Arriving at the RENFE Estación de Madrid (train station) there are inexpensive rail connections from Murcia (80 minutes), from Valencia (about 3 hours), and from Madrid (under 4 hours).
The Alicante city bus station is a main hub for coaches serving Spain's Mediterranean coastline. Alsa is the largest of these companies, with a dozen or so trips from Valencia (3 hours), seven from Madrid (5 hours), and eight trips from Granada (5.5 hours) - among the many cities they connect.
Alicante has a compact old city called El Barrio that is made for strolling. There are also city buses, and tram lines with ticket machines at each stop. Signs might be in either Spanish or Valencian (much like Catalan), but the local language is seen here less often than in parts of the Valencian Community to the north. For an overview of regional public transportation and other tips see the AngloInfo website, in English.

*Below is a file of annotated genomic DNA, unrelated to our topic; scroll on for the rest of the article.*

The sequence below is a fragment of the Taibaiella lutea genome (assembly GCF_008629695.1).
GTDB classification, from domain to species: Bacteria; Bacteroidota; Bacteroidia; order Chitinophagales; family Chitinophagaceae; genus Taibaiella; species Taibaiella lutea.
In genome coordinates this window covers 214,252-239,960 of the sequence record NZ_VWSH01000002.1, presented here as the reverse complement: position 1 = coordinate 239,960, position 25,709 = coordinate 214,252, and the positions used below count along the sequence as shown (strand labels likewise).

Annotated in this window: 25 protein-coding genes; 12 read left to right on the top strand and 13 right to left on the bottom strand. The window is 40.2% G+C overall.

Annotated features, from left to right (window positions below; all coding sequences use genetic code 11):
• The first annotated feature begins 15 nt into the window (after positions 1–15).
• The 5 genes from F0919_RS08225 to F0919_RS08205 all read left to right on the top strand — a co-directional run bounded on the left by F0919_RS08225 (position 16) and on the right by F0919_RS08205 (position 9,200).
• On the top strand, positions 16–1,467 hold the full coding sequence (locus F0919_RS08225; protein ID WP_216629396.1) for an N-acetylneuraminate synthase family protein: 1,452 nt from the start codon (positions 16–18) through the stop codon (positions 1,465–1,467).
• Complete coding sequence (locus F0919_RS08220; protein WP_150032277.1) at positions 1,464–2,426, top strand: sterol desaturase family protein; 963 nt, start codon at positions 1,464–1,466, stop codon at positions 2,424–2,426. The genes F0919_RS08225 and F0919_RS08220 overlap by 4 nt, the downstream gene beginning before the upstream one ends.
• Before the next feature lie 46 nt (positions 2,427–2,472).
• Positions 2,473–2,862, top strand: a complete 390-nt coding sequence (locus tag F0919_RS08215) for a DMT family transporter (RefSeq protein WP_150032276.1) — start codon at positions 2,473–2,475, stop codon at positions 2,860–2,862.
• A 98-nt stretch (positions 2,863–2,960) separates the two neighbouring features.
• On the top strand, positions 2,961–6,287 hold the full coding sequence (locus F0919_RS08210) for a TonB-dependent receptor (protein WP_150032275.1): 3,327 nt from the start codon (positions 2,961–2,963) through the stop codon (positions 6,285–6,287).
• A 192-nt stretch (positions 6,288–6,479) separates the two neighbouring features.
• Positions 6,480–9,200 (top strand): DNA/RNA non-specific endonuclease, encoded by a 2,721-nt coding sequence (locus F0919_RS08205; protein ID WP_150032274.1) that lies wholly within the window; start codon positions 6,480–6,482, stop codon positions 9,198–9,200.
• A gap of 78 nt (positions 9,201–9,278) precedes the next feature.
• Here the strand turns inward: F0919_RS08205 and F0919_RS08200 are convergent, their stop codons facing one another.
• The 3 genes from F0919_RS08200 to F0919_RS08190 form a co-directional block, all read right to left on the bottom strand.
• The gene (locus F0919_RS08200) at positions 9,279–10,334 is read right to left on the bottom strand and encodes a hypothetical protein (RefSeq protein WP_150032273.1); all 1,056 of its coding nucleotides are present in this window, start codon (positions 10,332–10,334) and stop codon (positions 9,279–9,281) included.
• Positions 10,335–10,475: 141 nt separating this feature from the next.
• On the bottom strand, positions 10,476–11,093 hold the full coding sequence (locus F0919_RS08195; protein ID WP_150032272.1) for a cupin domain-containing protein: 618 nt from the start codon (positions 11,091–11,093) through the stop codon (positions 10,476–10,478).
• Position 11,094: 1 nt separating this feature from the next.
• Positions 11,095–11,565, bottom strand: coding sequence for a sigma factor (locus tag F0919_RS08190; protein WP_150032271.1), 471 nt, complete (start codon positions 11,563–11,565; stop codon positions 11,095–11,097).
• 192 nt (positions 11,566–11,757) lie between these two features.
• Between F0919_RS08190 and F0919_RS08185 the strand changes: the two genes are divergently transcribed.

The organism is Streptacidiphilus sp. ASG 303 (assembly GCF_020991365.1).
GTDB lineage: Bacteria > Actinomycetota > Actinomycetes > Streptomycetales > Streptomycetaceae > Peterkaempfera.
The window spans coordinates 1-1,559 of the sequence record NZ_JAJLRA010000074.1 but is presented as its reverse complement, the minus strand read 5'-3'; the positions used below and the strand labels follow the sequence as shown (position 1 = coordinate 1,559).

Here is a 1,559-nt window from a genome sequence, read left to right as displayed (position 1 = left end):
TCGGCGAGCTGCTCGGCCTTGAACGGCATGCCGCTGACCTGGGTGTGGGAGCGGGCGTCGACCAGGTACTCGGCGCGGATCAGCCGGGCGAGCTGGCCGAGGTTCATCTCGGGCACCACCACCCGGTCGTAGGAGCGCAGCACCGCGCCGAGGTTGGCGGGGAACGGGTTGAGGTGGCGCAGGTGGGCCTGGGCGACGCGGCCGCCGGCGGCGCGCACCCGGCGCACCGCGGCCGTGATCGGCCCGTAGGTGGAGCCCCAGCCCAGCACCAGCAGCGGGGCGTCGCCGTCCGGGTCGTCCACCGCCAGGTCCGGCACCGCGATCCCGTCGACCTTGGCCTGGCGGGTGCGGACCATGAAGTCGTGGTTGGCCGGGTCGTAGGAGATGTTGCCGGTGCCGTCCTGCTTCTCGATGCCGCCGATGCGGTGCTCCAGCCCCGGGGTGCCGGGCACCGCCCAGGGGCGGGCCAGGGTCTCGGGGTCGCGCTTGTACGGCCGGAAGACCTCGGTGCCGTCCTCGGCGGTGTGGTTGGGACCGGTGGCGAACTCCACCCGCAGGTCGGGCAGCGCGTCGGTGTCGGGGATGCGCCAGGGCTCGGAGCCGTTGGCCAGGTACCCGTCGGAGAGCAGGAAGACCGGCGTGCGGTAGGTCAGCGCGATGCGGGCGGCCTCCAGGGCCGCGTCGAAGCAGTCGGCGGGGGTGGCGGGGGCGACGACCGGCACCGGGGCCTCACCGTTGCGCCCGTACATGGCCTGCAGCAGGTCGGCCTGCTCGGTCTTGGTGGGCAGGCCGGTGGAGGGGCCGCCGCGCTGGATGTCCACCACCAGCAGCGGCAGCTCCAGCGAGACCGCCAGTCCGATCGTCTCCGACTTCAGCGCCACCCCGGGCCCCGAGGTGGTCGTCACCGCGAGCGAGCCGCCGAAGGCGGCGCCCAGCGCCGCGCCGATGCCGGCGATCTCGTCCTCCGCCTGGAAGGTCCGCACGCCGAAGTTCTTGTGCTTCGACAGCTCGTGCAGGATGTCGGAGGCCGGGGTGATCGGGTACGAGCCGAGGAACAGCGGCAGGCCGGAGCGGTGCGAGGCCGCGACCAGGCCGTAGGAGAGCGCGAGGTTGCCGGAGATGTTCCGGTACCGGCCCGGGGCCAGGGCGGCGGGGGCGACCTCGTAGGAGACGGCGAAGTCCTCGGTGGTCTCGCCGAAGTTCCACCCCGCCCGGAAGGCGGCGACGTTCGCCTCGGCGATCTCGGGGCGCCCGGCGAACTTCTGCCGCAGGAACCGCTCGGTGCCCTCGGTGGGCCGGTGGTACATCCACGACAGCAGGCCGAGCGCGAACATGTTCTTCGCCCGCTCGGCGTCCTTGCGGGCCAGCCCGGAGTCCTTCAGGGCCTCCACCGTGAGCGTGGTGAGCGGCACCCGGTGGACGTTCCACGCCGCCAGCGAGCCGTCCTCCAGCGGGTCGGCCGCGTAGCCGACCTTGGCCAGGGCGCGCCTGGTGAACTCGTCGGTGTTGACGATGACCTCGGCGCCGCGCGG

Currency & Money
Spain’s currency is the euro. There are ATMs in every almost bank all around the city, so you won’t have trouble getting cash. But check ahead with your home bank as using an affiliate bank here will save on service fees.
Media & Resources
Alicante Spotlight has general tourist listings for hotel, nightlife, restaurant and shopping tips.
Spain in English website covers national and regional news, along with sports and cultural events and lifestyle listings.
If your home handset isn't international band, a cheap cell phone from one of three major companies will keep you reachable from home, connected with new friends, or able to call a taxi with ease. Unlike in North America, incoming calls aren't charged against the pay-as-you-go balance. Top off most anywhere/anytime, with cash or a card.